Video: YouTuber fakes medical crisis, films police, medic rescue

A man is facing charges after posting a video of himself passed out behind the wheel in Times Square — just to get thousands of views


By Thomas Tracy
New York Daily News

NEW YORK — A YouTube prankster staged a medical emergency in Times Square, then filmed first responders breaking into his car to try and save him, police said — just to rack up thousands of views.

Zeeshan Saroya, known on YouTube as Prince Zee, is now facing charges of obstructing government administration, making a false report, disorderly conduct and other charges for his foolish Jan. 10 stunt near the corner of Broadway and W. 46th St.

The 30-year-old Queens man hid a small GoPro camera in a tissue box on the dashboard of his friend’s car, then pretended to pass out at a stoplight, police said.

A witness saw him slumped over the wheel and flagged down nearby officers, who raced over and tried to open the door.

The video shows cops smashing the car windows when the door doesn’t budge, and pulling out Saroya to check his vitals.

In this screenshot of a YouTube video by Princezee, NYPD officers check the vitals of a man pretending to be unconscious in Times Square in New York, N.Y.
In this screenshot of a YouTube video by Princezee, NYPD officers check the vitals of a man pretending to be unconscious in Times Square in New York, N.Y. (Princezee)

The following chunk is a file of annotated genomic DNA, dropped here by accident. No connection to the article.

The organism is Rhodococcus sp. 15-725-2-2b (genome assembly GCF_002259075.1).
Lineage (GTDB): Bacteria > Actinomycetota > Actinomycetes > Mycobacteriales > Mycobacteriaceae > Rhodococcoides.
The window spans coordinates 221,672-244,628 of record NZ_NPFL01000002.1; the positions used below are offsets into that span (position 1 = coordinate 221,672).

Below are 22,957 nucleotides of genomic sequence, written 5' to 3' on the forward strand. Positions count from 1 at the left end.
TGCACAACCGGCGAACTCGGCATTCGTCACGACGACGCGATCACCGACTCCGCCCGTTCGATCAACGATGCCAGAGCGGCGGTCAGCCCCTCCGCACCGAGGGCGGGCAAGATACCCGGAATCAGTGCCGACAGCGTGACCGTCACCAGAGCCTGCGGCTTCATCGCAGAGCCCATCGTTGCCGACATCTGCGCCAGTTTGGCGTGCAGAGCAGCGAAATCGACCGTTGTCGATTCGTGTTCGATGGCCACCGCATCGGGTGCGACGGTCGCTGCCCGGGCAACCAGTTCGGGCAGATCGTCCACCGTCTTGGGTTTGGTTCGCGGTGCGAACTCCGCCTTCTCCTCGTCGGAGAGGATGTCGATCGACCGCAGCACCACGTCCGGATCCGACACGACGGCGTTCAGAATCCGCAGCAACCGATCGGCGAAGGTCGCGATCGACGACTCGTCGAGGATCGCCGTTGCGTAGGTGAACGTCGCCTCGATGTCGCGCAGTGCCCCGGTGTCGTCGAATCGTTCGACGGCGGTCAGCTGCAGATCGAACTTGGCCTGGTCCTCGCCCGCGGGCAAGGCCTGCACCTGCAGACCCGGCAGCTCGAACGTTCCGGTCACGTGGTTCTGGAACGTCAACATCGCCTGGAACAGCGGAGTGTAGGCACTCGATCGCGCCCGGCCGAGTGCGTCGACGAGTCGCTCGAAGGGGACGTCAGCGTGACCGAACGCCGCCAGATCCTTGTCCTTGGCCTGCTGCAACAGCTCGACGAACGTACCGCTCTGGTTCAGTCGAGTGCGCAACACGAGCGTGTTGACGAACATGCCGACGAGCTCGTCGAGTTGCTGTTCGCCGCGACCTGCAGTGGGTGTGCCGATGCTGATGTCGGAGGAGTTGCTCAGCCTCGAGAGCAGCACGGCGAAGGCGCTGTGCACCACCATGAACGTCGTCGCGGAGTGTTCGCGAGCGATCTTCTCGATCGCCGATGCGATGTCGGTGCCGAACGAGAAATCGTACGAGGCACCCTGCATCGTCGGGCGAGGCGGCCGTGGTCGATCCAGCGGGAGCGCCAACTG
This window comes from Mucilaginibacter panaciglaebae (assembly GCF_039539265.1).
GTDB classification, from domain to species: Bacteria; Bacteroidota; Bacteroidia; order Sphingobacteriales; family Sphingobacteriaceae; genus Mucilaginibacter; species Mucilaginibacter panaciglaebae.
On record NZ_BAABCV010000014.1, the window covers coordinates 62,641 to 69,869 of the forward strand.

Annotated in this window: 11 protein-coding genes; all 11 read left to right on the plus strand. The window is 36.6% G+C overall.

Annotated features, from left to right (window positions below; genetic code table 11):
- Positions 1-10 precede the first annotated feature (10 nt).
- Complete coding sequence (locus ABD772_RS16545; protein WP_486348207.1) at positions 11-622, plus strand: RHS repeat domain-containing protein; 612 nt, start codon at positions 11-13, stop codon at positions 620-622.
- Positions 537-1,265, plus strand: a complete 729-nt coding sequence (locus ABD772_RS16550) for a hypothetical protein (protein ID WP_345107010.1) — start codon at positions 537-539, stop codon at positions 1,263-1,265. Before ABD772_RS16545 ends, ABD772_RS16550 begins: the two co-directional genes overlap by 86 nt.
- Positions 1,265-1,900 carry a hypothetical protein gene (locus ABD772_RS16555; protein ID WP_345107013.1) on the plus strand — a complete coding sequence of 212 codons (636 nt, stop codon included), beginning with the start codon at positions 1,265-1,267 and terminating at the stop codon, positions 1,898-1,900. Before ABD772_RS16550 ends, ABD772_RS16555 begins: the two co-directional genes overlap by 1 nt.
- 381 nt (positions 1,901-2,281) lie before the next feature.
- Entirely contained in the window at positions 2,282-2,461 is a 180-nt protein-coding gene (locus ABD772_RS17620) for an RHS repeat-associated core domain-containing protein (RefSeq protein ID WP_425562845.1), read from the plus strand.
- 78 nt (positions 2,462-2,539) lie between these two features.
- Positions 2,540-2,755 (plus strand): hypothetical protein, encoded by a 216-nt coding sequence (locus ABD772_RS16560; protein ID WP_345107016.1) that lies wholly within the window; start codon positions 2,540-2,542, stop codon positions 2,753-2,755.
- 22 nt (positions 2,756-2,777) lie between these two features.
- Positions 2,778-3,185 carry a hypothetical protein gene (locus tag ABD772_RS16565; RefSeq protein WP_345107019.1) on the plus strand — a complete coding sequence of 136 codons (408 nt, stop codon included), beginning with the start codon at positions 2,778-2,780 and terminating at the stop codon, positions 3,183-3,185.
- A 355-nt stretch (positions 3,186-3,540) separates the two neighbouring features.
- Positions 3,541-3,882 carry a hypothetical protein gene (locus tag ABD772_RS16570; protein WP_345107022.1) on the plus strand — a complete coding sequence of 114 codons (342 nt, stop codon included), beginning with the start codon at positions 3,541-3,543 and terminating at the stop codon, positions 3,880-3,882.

Medics were also dispatched to check on Saroya, who blamed his bogus fainting spell on “two workouts and a red bull.”

The suddenly-revived Saroya was sent home but was back in police custody on Thursday — three days after he posted the prank on his YouTube channel.

“The YouTuber who faked a medical emergency in @TimesSquareNYC to gain followers also gained a criminal record, as he’s now been arrested & charged with the dangerous stunt that took NYC first responders away from other NYers in actual distress,” NYPD Police Commissioner Dermot Shea tweeted.

The 13-minute video posted Monday goes into elaborate detail on how Saroya planned the prank and ends with him giving a shoutout to the NYPD, medics and “everybody that helped my a—.”

Saroya was given a desk appearance ticket and is expected to face the misdemeanor charges in court at a later date, police said.

Other videos on his YouTube channel include clips of him passing out or falling asleep on passengers on city subway trains and beating a fake baby in public.

(c)2021 New York Daily News

McClatchy-Tribune News Service

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